Our position on the reform of the EU sugar regime
Sugar is one of the basic feedstocks for industrial biotechnology processes.
EuropaBio Position paper on the Reform of the EU sugar regime
On 22 June 2005, EU Agriculture Commissioner Mariann Fischer Boel published a proposal for a far-reaching shift in EU sugar funding. The core of the proposal is a 39% price cut over two years, starting in 2006-2007, and sugar for non-food uses for the chemical and pharmaceutical industries and for the production of bio-ethanol to be excluded from production quotas. European farmers will receive a 60% compensation for the losses incurred in exchange for the cuts. This regime will remain valid, without review, for nine years.
Industrial/white Biotechnology is dependent on sugar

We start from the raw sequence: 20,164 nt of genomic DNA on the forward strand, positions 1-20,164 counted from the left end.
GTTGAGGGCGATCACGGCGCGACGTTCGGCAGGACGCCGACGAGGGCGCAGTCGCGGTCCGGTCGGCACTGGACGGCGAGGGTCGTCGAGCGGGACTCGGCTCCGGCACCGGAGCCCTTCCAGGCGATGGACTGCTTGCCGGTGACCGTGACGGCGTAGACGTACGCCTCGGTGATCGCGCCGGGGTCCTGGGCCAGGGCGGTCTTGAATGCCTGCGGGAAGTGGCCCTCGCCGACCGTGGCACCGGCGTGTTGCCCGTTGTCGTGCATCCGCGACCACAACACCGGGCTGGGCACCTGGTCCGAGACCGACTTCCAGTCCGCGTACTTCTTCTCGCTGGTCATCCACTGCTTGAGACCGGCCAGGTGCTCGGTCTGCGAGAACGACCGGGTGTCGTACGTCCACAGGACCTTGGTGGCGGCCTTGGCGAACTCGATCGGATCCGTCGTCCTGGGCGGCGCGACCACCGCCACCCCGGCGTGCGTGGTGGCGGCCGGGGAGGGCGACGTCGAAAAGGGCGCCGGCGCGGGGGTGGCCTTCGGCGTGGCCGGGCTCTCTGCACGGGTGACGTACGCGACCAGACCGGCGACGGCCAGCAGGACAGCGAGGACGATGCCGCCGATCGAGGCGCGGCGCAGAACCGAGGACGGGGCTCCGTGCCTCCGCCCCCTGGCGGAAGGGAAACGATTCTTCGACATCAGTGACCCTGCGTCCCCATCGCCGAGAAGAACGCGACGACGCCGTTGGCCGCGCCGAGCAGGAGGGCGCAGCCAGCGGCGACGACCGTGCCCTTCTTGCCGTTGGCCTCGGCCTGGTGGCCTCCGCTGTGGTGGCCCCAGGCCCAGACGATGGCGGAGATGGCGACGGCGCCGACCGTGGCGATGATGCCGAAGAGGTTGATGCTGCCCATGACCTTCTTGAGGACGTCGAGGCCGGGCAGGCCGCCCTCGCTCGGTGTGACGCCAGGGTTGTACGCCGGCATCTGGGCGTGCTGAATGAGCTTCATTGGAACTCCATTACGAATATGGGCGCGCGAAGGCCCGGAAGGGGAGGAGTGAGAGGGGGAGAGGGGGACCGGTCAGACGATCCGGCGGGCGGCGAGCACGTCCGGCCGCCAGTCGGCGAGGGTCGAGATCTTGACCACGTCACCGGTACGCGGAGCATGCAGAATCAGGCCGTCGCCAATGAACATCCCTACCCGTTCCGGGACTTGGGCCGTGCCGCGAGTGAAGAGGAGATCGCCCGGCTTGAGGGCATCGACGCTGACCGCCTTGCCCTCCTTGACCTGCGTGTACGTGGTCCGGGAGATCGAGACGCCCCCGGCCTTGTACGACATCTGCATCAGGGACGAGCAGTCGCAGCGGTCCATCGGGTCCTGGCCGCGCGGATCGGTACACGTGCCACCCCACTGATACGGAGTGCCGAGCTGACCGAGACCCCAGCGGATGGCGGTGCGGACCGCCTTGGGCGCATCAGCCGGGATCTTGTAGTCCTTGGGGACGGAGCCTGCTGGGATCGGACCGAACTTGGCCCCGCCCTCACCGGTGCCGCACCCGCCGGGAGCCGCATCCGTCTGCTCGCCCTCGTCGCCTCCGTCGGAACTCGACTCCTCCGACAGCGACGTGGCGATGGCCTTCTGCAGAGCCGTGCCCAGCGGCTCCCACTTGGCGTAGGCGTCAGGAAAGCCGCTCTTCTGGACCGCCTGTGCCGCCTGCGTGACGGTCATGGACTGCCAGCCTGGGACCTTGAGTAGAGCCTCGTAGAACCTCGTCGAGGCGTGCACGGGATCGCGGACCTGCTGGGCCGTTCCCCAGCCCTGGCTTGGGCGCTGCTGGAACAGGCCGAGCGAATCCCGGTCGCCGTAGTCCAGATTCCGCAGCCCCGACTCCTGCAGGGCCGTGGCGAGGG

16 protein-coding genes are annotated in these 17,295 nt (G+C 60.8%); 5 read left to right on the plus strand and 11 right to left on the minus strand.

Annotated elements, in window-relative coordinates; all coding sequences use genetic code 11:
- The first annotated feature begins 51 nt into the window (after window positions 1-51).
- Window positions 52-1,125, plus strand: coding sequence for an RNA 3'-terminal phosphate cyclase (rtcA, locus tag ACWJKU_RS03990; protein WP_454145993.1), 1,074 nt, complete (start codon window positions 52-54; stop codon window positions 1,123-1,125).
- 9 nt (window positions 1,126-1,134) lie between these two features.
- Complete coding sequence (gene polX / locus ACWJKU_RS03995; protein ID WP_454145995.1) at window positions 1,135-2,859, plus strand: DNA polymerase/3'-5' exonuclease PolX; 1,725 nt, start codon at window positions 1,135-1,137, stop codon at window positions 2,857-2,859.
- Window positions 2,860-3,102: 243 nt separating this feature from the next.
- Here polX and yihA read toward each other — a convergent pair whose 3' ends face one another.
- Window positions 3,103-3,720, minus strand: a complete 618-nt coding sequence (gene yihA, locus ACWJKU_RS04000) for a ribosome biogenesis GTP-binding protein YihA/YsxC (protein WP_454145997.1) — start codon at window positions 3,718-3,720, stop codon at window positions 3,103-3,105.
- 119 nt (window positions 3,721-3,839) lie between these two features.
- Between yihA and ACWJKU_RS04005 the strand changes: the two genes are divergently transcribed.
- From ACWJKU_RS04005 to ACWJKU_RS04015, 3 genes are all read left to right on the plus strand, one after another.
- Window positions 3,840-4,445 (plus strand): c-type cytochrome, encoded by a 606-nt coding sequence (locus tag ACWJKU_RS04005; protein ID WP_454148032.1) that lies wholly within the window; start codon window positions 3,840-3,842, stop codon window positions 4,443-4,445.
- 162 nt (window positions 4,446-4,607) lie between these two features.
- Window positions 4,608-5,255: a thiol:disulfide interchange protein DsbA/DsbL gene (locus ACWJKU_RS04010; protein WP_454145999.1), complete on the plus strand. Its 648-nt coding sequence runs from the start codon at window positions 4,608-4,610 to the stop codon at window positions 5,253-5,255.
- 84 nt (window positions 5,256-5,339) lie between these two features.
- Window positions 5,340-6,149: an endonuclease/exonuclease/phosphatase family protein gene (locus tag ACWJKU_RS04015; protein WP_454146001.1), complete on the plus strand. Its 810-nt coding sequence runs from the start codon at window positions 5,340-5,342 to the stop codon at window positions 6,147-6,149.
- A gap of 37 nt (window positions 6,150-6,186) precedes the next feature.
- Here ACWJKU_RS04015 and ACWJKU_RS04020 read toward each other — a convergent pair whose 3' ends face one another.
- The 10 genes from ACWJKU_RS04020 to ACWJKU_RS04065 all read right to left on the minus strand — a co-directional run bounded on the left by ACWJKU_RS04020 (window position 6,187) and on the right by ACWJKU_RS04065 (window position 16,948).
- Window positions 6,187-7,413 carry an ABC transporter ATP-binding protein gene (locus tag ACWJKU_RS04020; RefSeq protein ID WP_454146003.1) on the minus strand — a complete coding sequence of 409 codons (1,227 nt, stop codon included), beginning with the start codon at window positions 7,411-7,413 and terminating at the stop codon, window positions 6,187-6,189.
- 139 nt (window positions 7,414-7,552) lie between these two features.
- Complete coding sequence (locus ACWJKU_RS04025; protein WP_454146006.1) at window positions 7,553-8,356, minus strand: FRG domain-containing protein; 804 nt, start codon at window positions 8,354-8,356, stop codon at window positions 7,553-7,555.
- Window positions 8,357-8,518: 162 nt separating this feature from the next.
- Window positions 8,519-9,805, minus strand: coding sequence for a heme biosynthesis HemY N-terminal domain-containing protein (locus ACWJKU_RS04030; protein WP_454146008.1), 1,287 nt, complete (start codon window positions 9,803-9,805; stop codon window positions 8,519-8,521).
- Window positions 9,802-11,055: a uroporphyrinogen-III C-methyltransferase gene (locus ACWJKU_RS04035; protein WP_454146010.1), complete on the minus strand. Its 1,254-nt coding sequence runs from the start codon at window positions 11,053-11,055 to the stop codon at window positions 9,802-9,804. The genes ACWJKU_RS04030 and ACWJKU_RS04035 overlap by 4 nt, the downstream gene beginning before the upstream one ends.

Industrial or white biotechnology is the application of biotechnology for the processing and production of enzymes, chemicals, materials and bioenergy. It uses enzymes and microorganisms to make products used in sectors such as chemistry, detergents, food and feed, paper and pulp, textiles, the pharmaceutical industry and energy. Industrial biotechnology is making an increasingly important contribution to the development of a sustainable, bio-based economy, and Europe is still one of the leading regions in this field. One of the basic feedstocks for many industrial biotechnology fermentation processes is sugar. As non-European competitors have access to much cheaper raw materials, access to world market prices for sugar is a condition for many European industrial biotechnology companies to stay in business and maintain operations in Europe.